EventFund Announces New Deposit Financing Product To Aid Promoters, Venues

Jacob Israel
– Jacob Israel

Event financing platform EventFund has announced a new Deposit Financing product, in which it will partner with qualified event promoters to cover talent deposits for a flat fee.

EventFund partners with event producers to provide capital and back-office services, also offering a “unique downside protection program” against unexpected losses.
To go along with the new deposit financing product, EventFund has brought entertainment veteran Jacob Israel to the fold as partner. 
“I’m thrilled to join the EventFund team to help visionary creatives offer unforgettable experiences to their audiences,” Israel said. “Deposit financing is a fantastic tool to help our partners grow their business.”
For the Deposit Financing offering, EventFund says it intends for their partners’ recurring event revenue and one-time advances or grants to be available for reinvestment, not tied up in talent deposits for future shows. 
Co-founder Jake Kasheta says, “Based on feedback from our awesome promoter partners, we wanted to roll out a simpler product that has a predictable fee structure instead of a variable revenue share. This will streamline deals and help our partners keep more of their hard-earned ticket revenue compared to a co-pro or other revenue share model.”
Israel’s background includes developing premium hospitality opportunities for brands and customers for WME parent-company Endeavor’s Experiences division.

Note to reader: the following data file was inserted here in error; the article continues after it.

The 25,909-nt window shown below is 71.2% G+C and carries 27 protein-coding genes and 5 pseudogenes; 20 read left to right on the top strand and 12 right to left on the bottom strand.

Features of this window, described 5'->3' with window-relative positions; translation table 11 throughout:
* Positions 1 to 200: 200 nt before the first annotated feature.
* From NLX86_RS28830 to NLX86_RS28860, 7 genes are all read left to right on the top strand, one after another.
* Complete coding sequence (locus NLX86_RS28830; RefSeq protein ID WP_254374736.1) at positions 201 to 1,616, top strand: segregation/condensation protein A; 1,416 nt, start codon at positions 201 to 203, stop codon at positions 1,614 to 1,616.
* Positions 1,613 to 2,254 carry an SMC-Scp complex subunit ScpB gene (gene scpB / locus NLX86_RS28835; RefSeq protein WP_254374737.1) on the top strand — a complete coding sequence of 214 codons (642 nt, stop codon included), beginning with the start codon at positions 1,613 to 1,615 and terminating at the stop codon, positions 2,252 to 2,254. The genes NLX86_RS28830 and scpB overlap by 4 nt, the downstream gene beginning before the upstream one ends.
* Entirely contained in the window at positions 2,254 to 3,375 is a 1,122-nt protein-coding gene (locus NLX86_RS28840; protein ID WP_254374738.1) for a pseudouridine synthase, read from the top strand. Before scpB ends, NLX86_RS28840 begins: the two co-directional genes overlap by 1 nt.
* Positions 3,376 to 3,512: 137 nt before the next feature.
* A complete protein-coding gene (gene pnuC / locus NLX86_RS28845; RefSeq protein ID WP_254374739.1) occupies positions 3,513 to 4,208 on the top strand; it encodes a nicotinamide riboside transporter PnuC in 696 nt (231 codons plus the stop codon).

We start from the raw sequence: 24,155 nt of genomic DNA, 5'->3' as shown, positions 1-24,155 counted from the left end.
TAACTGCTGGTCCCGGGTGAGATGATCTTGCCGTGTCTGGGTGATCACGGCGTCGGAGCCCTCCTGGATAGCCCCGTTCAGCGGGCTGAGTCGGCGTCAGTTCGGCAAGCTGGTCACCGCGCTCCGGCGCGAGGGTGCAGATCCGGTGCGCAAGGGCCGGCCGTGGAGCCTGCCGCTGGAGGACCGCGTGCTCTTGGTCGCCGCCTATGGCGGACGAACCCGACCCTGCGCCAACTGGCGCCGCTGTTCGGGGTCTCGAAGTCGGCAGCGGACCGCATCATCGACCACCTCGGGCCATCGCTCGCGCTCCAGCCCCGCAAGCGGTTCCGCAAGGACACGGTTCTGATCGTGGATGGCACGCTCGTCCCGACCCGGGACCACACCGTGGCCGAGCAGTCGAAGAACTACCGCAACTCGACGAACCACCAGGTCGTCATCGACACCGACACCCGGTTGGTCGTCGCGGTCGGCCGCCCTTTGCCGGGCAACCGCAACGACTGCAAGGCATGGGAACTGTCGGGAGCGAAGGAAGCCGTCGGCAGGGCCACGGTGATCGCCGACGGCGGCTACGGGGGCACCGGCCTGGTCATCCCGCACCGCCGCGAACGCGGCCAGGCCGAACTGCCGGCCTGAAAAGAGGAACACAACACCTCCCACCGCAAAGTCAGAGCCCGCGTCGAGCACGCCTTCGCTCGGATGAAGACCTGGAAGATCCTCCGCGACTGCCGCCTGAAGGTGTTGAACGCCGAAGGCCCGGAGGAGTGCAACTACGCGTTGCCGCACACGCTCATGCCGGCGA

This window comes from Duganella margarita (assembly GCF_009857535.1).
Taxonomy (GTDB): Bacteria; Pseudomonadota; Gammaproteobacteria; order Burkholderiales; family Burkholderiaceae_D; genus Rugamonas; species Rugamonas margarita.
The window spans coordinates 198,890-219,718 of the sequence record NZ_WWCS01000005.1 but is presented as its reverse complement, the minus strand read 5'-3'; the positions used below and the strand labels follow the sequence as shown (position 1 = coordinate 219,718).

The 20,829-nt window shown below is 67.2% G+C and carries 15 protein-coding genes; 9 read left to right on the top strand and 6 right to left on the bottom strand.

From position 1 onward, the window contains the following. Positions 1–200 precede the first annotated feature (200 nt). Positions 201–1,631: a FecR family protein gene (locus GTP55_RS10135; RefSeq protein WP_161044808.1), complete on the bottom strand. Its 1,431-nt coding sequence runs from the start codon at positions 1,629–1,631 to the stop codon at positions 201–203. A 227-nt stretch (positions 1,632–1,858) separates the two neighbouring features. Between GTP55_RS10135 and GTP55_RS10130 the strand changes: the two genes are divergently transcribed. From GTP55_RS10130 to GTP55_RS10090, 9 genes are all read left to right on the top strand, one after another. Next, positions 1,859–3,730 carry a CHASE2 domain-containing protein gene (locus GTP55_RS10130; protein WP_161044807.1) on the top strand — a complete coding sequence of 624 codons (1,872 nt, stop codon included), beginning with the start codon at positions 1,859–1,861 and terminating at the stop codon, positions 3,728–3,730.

He joined Endeavor in their acquisition of Bkstg, the Live Nation and Scooter Braun-backed superfan platform, where he grew artist partnerships and commercial opportunities.
Before that, Israel worked at talent management company Big Frame within AwesomenessTV.
EventFund began working with promoters more than three years ago but the pandemic made the need for capital more urgent. The company calls itself the first-ever financial platform providing event organizers non-dilutive capital, covering expenses in exchange for a share of profits and providing a “unique downside protection program” against unexpected losses. 
“We understood that there may be an opportunity to engage almost akin to a co-promoter, but without the same type of creative oversight or booking oversight that a conventional co-promoter would have, and with friendlier deal terms, if we could do it at scale,” EventFund o-founder Jon Haile told Pollstar last year. EventFund’s strategy is to help create a financial model with goals, then fund an expense account, provide revenue and expense tracking and finally provide a settlement report that includes the event producer’s share of the revenue according to the agreement.